Appellate decisions in Illinois (AssuredPartners, Inc. v. Schmitt, Ill. App. Ct., 1-14-1863, 2015) and California (Brown v. TGS Management Co. LLC, Cal. Ct. App., 3d Dist., No. 30-2016-00881773, 2020) found confidentiality agreements unenforceable under state law because they were too broad.

It can also be more time consuming and expensive to draft unique agreements for distinct groups of employees. “I teach advanced contracts, and I’ve had HR managers and general counsels talk about how they draft their contracts,” University of Wisconsin Law School professor Steph Tai said in an interview. “It’s designed to be formulaic and it’s not adapted for a particular position,” Tai said.

John Schriver, a Duane Morris LLP partner, agreed the agreements may be ill-suited for some purposes. “Frankly, a confidentiality agreement isn’t necessary for lower level employees who misuse or remove confidential papers or data. That’s theft, or in the terms of civil court claims, conversion. That’s a tort,” he said in an email.

‘Intimidation Tool’

The Illinois Amazon complaint alleged that White warehouse employees were allowed to wear boots and shirts emblazoned with a Confederate flag image and that racial slurs were scrawled in warehouse bathrooms in Joliet.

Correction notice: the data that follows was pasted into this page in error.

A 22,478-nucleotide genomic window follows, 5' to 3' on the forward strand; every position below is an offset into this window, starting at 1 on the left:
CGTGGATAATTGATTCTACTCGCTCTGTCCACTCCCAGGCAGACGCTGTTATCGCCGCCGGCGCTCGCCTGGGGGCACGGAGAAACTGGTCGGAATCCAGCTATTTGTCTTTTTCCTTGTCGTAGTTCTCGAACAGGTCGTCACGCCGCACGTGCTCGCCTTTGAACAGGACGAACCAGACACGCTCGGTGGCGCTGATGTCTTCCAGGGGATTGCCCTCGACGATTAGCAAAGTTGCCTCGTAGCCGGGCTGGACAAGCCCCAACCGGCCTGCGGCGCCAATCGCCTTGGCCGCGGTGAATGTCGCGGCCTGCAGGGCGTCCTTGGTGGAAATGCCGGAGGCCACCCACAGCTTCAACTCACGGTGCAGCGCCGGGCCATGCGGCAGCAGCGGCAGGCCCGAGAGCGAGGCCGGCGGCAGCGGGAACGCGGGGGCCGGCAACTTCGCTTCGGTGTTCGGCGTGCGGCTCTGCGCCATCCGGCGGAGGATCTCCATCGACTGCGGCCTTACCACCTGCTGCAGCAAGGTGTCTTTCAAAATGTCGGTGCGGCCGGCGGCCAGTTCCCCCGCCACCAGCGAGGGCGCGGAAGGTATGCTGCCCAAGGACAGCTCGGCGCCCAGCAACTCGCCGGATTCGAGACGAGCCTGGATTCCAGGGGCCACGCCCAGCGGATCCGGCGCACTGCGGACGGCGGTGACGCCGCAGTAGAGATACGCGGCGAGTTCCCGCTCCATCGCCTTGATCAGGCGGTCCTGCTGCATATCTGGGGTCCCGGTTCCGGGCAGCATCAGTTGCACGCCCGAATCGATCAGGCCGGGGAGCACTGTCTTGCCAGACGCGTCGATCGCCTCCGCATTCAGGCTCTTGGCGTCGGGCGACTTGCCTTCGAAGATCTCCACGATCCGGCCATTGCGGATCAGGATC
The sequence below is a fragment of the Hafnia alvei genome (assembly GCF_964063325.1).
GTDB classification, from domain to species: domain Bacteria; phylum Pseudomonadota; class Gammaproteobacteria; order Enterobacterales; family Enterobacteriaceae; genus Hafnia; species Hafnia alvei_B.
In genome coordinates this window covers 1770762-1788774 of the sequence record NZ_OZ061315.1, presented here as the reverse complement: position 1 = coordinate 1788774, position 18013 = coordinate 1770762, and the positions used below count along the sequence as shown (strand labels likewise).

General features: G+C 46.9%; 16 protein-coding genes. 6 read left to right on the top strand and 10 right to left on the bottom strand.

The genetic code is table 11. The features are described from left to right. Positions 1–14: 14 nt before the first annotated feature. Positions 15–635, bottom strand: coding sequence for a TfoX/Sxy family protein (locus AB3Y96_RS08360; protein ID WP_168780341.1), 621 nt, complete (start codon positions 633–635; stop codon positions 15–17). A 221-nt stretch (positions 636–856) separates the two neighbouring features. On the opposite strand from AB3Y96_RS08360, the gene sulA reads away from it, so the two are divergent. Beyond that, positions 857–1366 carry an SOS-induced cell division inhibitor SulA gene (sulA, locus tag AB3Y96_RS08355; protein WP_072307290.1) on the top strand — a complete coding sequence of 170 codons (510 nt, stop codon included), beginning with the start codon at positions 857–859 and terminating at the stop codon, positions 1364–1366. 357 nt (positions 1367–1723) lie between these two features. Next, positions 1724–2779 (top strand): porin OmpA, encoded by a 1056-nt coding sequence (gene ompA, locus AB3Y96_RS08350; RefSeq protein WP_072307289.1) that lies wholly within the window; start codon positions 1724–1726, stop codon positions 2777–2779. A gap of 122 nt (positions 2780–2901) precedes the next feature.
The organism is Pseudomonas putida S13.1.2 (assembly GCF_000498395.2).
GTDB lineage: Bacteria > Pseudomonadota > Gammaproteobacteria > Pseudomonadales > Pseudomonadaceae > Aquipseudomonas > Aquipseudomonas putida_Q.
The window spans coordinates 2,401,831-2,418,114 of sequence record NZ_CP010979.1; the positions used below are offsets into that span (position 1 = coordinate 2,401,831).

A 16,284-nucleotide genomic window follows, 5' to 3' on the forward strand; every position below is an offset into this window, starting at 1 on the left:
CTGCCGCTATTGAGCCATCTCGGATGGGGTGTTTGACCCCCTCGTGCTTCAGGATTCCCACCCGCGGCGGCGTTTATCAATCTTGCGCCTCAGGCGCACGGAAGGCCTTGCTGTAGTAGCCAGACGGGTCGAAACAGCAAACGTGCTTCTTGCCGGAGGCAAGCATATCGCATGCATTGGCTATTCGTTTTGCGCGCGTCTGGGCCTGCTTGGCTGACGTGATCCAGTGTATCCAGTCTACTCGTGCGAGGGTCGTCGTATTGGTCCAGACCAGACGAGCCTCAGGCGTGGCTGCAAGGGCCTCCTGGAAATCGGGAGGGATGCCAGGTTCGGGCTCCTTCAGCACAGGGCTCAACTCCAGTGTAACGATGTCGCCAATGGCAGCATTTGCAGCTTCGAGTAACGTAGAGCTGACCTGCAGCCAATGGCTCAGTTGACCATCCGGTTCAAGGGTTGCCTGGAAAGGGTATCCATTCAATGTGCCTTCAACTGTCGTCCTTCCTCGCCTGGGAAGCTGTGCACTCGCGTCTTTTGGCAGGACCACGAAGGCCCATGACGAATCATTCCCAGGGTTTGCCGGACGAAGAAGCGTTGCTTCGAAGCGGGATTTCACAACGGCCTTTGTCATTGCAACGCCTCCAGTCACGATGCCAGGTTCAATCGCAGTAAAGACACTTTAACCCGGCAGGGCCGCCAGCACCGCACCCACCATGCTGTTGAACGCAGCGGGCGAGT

Worker Tori Davis, who complained about a hostile work environment and described the situation to reporters, was fired.

“These were contracts they signed upon being hired that certainly don’t apply to warehouse workers, low-wage employees who are working on a line, working on a dock, working with forklifts, taking things on and off a conveyor belt,” Davis’s lawyer, Tamara Holder, said. She runs her own law firm. “This is an intimidation tool that Amazon is using to scare their workers from speaking out against workplace violations.”

Holder said an Amazon supervisor told employees Davis was terminated because she spoke out publicly. Amazon spokesman Richard Rocha said Davis was terminated for repeated time and attendance policy violations.

The Amazon confidentiality agreements signed by new employees require them to refrain from sharing confidential or proprietary information, but they don’t prohibit speaking about ways in which they think the company could improve, Rocha said in an email. The agreements explicitly state employees can talk about their own or coworker wages, hours, and working conditions, he said.

Reality Check

David Woolf, a Faegre Drinker Biddle & Reath LLP partner, said he often asks clients why they want confidentiality agreements.

“The situations I see, the ones I deal with, are when the employer has a genuine concern that something could escape—trade secrets, confidential information, proprietary information, IP,” Woolf said. “All they’re saying is that if it’s confidential, don’t take it, don’t use it, don’t provide it to somebody else. And I think in that framework, that’s just fine.”

As a deterrent against public griping, though, “I don’t think it works,” Woolf said. “I think eventually if workers want to complain, they’re going to complain.”

To contact the reporter on this story: Stephen Joyce in Chicago at sjoyce@bloomberglaw.com

To contact the editors responsible for this story: Fawn Johnson at fjohnson@bloombergindustry.com; Cesca Antonelli at cantonelli@bloomberglaw.com